TV advertising funds the programmes we watch. Without this revenue, many of our favourite TV programmes would never have been made. As consumers, we know that we must be advertised to, but it's important that advertisers work with the available technology to give us a seamless viewing experience whilst promoting the interests of the brands they represent.
I've been saying for a while now that I believe there has never been a better time to start up in business, so it's great to see that others agree. And not just anyone, but one of the world's greatest entrepreneurs, head of Virgin Richard Branson.
Two weeks ago today, Google marked the opening of the Sochi Winter Olympics by making its global homepage Doodle a rainbow flag for lesbian, gay, bisexual and transgender equality.
I got into the advertising business because I liked advertising. I liked it back then. And I still like it. And it's why I'm inclined to still call an ad an 'ad', and view advertising as something that can be brilliant and that may still serve to influence, even inspire.
Like millions of people around the globe who have no interest in American football, I found myself drawn to the world of Super Bowl TV commercials. As you would expect, I wasn't able to avoid seeing the Ellen DeGeneres fronted ad for Beats Music.
This new era means that the customer is in total control and will treat standard operating procedures with disdain. Catalina's research shows retailers and brands alike must embrace this new dawn, innovate around these new digital enablers and create enjoyable, meaningful shopping experiences.
Valentine's Day is upon us and with it comes society's most de rigueur gift giving requirements. The emergence of online shopping means these gifts are easier to give than ever (and excuses when they're forgotten are harder to come by).
Now we have all settled into the new year, I thought its time to take a slightly different look at business, and reflects a little of the fun side ... something and which I hope will make you laugh.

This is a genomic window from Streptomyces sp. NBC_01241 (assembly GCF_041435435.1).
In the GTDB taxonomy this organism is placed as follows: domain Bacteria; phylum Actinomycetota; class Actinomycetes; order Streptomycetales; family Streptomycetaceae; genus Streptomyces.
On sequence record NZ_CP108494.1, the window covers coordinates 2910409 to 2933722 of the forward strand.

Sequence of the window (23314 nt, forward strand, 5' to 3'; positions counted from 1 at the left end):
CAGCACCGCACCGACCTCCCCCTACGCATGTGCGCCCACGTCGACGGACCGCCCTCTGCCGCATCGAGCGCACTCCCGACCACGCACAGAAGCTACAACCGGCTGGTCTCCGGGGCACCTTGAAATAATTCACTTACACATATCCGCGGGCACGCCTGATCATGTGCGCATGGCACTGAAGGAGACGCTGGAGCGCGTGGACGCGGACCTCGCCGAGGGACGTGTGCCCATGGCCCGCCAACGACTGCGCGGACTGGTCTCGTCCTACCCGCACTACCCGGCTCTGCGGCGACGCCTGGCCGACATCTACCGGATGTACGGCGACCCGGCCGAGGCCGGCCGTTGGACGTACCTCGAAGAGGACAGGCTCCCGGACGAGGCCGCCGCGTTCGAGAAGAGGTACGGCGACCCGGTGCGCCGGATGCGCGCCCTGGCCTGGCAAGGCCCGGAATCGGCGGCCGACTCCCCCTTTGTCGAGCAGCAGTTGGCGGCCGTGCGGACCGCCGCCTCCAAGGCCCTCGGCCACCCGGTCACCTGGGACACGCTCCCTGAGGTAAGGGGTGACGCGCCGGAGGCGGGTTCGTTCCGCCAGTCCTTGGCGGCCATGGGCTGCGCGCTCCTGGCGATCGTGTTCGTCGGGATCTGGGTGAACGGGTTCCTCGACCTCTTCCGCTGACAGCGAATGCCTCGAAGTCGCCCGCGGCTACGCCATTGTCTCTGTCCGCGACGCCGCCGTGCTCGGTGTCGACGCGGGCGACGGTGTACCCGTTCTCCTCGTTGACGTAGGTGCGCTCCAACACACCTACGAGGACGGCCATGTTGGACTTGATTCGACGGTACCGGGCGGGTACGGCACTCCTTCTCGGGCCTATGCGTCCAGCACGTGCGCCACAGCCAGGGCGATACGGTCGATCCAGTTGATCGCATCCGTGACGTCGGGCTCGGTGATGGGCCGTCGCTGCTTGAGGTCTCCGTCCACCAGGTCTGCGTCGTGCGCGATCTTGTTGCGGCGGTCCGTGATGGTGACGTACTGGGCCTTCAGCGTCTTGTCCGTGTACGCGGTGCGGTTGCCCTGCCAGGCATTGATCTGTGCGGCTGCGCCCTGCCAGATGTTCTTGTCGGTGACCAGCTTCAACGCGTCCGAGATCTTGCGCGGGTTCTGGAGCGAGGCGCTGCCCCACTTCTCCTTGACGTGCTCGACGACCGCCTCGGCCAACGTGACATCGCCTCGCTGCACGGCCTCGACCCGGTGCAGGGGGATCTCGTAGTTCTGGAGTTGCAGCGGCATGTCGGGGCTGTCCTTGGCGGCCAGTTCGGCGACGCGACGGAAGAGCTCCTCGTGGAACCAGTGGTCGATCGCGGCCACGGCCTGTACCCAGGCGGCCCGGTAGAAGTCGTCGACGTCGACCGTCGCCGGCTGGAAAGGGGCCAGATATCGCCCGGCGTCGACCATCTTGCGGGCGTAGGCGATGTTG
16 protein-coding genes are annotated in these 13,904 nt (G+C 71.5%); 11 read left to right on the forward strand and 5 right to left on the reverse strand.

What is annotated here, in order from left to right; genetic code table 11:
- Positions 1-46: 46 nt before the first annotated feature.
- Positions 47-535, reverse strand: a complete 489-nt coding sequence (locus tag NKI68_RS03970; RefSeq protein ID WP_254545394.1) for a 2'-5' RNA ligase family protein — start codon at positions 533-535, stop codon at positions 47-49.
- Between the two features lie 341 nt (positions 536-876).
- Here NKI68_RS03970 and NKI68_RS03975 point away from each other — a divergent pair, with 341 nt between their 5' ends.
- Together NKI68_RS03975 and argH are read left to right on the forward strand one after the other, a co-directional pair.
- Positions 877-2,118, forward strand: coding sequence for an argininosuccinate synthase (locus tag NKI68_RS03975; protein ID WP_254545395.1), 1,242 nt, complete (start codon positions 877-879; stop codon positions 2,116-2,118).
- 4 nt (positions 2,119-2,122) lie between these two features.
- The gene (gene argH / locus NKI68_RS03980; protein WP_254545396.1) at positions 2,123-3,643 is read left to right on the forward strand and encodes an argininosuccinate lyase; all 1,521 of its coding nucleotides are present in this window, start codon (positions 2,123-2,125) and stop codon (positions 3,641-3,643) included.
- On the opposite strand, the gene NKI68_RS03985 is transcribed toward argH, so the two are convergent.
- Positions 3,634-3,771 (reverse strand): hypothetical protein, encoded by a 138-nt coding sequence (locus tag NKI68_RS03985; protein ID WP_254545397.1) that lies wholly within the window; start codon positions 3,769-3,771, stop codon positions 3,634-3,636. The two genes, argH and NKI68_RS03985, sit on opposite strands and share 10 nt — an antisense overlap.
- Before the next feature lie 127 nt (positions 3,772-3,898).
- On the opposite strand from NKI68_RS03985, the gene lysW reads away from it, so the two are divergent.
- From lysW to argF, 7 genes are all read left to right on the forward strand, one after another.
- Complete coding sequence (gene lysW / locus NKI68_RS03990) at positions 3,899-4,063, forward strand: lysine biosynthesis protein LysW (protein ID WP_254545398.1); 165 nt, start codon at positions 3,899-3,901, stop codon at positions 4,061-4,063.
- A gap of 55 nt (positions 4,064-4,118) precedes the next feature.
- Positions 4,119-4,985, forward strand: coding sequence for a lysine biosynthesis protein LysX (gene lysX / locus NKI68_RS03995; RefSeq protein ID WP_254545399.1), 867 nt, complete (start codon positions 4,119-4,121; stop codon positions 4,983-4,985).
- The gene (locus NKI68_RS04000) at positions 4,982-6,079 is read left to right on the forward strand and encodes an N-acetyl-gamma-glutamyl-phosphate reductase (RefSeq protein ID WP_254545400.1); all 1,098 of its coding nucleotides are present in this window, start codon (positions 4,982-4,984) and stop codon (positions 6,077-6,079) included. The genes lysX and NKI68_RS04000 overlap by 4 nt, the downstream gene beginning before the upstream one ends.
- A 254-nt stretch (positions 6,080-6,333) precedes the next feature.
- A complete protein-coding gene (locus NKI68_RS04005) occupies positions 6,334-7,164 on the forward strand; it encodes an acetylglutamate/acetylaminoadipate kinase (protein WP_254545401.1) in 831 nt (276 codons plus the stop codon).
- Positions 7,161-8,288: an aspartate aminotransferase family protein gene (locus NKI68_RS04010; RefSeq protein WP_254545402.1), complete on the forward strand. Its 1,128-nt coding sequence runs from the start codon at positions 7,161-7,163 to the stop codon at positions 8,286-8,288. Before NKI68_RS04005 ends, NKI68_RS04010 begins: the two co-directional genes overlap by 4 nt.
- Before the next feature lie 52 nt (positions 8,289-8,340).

Just before Valentine's Day, a hot new TV advert is celebrating the joy of SAFE sex. The provocative ad has certainly got people talking - but what is its message?
Previously, economists have coined the term the 'lipstick effect' to describe consumers' desire to increase their purchase of goods, like lipstick and chocolate, when faced with an economic or social crisis.
Why is it so difficult to find out where your advertising is appearing online, and how can marketing professionals take back the reins over their collateral and get what they really need out of their online relationship?
How does this legendary ad rank amongst the rest of the Heineken flock then? It has all the love it or hate it swagger that some of their previous spots contain but coupled with a great message to men out there with even the most quirky and seemingly pointless skills.
By extension of putting consumers "in control", the new consideration should become how campaigns can put them "in character". Beyond us asking, "What is the role for The Brand?", we need to establish, "What is the heroic role we are giving The Consumer?
Brands need to understand where and how to reach their audience and then create campaigns that have a high impact on that audience. A few do it successfully, many fail miserably.
When deciding how to stand out at Christmas, it is vital that brands leverage and amplify their DNA - taking what is at the core of their identity and leveraging it in a way that is likely to resonate with consumers on a festive level.
A wealth of case studies suggest it is unwise to use simple rules of thumb. A sample of more recent results shown in the chart below reveals long-term multipliers ranging from one out to eight where the size and colour of the "bubble" indicates the multiplier found for 30 different brands...